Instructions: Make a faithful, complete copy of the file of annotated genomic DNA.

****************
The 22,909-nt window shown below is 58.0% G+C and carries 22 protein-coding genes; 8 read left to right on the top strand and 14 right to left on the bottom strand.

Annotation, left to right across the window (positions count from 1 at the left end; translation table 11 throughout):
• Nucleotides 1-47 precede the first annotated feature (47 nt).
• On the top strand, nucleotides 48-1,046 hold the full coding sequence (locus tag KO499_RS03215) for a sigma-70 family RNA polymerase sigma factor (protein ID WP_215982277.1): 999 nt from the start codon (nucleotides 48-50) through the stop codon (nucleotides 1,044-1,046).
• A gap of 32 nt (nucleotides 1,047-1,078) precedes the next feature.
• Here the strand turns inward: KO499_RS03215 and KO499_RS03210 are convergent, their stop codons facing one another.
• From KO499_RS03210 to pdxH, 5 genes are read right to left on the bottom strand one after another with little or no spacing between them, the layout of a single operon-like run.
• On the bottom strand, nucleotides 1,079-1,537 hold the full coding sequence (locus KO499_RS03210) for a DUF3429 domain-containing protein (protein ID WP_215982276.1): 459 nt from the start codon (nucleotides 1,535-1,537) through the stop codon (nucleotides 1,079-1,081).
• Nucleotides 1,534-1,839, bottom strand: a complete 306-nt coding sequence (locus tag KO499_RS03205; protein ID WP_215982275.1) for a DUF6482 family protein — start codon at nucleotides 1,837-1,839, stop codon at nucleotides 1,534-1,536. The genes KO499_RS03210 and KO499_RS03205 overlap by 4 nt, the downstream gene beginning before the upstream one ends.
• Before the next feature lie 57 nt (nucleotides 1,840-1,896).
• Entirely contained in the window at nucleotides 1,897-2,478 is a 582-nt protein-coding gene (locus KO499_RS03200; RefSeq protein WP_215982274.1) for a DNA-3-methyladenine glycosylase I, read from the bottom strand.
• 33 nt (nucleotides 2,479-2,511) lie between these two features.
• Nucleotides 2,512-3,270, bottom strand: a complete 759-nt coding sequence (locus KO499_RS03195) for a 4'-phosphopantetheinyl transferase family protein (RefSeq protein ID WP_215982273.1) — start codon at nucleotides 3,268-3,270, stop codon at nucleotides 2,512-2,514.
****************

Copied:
The 22,909-nt window shown below is 58.0% G+C and carries 22 protein-coding genes; 8 read left to right on the top strand and 14 right to left on the bottom strand.

Annotation, left to right across the window (positions count from 1 at the left end; translation table 11 throughout):
• Nucleotides 1-47 precede the first annotated feature (47 nt).
• On the top strand, nucleotides 48-1,046 hold the full coding sequence (locus tag KO499_RS03215) for a sigma-70 family RNA polymerase sigma factor (protein ID WP_215982277.1): 999 nt from the start codon (nucleotides 48-50) through the stop codon (nucleotides 1,044-1,046).
• A gap of 32 nt (nucleotides 1,047-1,078) precedes the next feature.
• Here the strand turns inward: KO499_RS03215 and KO499_RS03210 are convergent, their stop codons facing one another.
• From KO499_RS03210 to pdxH, 5 genes are read right to left on the bottom strand one after another with little or no spacing between them, the layout of a single operon-like run.
• On the bottom strand, nucleotides 1,079-1,537 hold the full coding sequence (locus KO499_RS03210) for a DUF3429 domain-containing protein (protein ID WP_215982276.1): 459 nt from the start codon (nucleotides 1,535-1,537) through the stop codon (nucleotides 1,079-1,081).
• Nucleotides 1,534-1,839, bottom strand: a complete 306-nt coding sequence (locus tag KO499_RS03205; protein ID WP_215982275.1) for a DUF6482 family protein — start codon at nucleotides 1,837-1,839, stop codon at nucleotides 1,534-1,536. The genes KO499_RS03210 and KO499_RS03205 overlap by 4 nt, the downstream gene beginning before the upstream one ends.
• Before the next feature lie 57 nt (nucleotides 1,840-1,896).
• Entirely contained in the window at nucleotides 1,897-2,478 is a 582-nt protein-coding gene (locus KO499_RS03200; RefSeq protein WP_215982274.1) for a DNA-3-methyladenine glycosylase I, read from the bottom strand.
• 33 nt (nucleotides 2,479-2,511) lie between these two features.
• Nucleotides 2,512-3,270, bottom strand: a complete 759-nt coding sequence (locus KO499_RS03195) for a 4'-phosphopantetheinyl transferase family protein (RefSeq protein ID WP_215982273.1) — start codon at nucleotides 3,268-3,270, stop codon at nucleotides 2,512-2,514.